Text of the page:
On Thursday morning on NBC's "Today" show, for instance, Gore's running mate, Sen. Joe Lieberman, was asked if his ticket would cease gumming up any finality to the Florida recount process if it got its manual recounts, and he hedged.
"We have a wait-and-see attitude about that," Lieberman said, playing right into the Bush campaign's argument that the Gore team is going to keep challenging the Florida results until it finds an outcome it likes.
It remains unclear, for instance, whether the Gore team will take up the extremely unlikely cause of the possible 7 percent of the voters of Palm Beach County who apparently were confused by the "butterfly ballot" and now want a revote. It has dispatched a team of attorneys to Florida and Washingtom to study various ways it can challenge any election result here, which is hardly reassuring to those who support a reasonable vetting of the election results, though not one necessarily supported by the Association of Trial Lawyers of America.
That said, when it comes to stretching the truth, it has been hard to compete with Team Bush.
First, trying to explain away the 3,407 votes for Pat Buchanan -- in a county peopled by elderly Jewish Floridians, some Holocaust survivors, who find Buchanan repugnant -- Bush spokesman Ari Fleischer told the world that Palm Beach was "a Buchanan stronghold" -- despite the fact that Buchanan himself disagreed with that assessment.
Then Bush strategist Karl Rove lumped in the increased voter registration of other third-party groups in Florida -- ones that endorsed Ralph Nader and John Hagelin -- and cited them as evidence of Buchanan support.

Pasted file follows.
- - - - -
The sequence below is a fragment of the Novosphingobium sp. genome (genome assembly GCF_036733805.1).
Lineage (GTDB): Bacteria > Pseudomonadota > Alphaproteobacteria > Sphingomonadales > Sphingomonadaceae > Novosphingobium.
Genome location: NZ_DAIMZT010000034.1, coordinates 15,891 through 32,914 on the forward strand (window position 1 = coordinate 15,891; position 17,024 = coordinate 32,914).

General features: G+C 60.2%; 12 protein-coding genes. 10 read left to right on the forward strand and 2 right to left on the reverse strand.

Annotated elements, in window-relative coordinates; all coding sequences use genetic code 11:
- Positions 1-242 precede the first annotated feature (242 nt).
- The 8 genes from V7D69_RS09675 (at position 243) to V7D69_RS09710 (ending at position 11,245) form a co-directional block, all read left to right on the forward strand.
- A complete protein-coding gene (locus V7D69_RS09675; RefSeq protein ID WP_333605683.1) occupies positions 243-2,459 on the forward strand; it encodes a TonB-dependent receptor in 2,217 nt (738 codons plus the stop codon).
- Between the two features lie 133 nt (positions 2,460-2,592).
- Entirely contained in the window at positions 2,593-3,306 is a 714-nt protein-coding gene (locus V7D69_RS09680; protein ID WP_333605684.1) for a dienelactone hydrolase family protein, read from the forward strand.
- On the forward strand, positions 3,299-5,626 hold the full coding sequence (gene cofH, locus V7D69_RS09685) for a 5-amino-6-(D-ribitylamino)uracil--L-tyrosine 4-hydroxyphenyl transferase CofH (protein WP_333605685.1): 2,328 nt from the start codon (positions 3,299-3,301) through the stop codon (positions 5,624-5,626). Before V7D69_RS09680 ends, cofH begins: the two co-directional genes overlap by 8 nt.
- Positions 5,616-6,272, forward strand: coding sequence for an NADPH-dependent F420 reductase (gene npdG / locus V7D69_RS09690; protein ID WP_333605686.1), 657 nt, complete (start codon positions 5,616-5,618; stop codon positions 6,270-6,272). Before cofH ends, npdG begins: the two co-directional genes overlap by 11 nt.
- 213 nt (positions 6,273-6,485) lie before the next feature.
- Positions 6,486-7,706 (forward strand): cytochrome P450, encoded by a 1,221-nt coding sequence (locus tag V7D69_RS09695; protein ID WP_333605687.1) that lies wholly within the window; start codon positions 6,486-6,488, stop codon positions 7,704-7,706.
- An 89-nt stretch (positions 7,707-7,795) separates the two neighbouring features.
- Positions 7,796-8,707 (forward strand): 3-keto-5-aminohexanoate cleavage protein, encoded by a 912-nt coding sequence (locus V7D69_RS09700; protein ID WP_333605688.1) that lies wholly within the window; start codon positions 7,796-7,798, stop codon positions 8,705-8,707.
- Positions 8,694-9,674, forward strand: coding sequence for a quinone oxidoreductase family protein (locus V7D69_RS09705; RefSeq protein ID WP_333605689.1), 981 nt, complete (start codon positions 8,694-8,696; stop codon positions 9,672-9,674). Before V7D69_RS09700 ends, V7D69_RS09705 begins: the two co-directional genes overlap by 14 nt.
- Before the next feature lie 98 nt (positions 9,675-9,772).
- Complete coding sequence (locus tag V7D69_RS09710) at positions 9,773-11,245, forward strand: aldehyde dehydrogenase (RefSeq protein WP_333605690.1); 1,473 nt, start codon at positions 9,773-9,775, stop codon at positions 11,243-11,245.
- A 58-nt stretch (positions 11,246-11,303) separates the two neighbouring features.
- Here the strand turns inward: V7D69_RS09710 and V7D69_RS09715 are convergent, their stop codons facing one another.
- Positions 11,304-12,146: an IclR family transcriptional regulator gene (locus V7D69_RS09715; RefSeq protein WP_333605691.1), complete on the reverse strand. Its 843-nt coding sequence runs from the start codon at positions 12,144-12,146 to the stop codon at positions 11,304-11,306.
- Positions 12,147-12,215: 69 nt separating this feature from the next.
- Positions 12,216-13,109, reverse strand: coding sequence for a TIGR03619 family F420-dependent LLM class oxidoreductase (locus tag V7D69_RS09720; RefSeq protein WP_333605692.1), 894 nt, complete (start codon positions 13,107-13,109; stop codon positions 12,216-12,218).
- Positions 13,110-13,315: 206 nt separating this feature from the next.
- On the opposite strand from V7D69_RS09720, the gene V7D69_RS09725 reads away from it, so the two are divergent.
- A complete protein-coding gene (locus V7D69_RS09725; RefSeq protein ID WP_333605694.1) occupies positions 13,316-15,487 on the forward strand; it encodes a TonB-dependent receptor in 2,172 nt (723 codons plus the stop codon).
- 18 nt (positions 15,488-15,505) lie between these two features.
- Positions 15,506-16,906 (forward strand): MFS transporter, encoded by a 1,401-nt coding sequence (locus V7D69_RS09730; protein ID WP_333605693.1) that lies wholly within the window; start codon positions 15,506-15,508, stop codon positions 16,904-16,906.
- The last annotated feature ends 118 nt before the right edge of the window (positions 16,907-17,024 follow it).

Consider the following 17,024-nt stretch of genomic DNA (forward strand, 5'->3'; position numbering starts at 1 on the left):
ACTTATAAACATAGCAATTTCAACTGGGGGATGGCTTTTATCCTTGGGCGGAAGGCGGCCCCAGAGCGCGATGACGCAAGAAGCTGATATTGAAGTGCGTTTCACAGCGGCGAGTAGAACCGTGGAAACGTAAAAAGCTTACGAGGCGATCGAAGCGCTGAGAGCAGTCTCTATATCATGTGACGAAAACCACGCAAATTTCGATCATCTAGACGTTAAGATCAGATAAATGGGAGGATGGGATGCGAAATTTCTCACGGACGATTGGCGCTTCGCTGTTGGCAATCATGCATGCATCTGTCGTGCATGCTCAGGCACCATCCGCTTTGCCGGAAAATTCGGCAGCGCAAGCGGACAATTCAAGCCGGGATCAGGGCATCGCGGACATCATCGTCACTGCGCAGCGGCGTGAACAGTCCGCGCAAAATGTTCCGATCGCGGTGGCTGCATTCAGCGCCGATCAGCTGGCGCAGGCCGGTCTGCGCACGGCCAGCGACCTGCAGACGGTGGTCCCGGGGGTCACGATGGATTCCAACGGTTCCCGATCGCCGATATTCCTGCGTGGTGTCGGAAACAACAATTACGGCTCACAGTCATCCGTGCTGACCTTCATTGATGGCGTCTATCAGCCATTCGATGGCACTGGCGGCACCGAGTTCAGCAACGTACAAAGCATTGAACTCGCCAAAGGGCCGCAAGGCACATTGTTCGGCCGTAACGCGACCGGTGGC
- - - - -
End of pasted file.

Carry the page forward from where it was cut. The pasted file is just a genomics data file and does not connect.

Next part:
Then there's the Bush team's mantra all this while: "Governor Bush was the winner of the vote," Baker says Tuesday morning. "He was the winner of the recount."
The first vote result is yet uncertified, since Bush's margin of victory was less than one-half of 1 percent, triggering an automatic recount -- the second count, which won't be official until later today.
Baker is asked: If the Bush team objects to the "subjectivity" of the largely Democratic counties from which the Gore team wants recounts, would he therefore agree to a statewide hand recount?
"I reject that categorically, and let me explain why," Baker says. "It took 15 hours to count four precincts in Palm Beach County. There are 6,000 precincts in the state of Florida. It would take an inordinate amount of time to count 6,000 precincts manually. Furthermore, we have made very clear since we've been here our problem with the fundamentally flawed process of manual counting. How it could lead to human error or even mischief, those concerns are well known."
These concerns are perhaps the most brazen Bush lie, what Harvard Law professor Alan Dershowitz referred to Monday in Miami as "hypocrisy squared." Baker and his team might have a case on the questionable reliability of manual recounts if they hadn't been so eager to accept the manual recounts from other counties -- Seminole County, for instance, where Bush gained 98 votes in a partial hand recount on Nov. 10 and 11.
There's also Bush's renewed sign of life in New Mexico after it was called for Gore -- a result of hand recounting. And then there's the 1997 law Bush signed allowing hand recounts -- even allowing vote counters to use subjectivity in assessing "any clearly ascertainable intent of the voter."
Baker, however, dismisses the confusion of almost 30,000 voters in Palm Beach County whose ballots weren't counted as "just confusion of some individuals."
"Many people around the country have urged both candidates to reach out to one another with a fair proposal to resolve this divisive and unfortunate process," Baker concludes. "We are doing just that."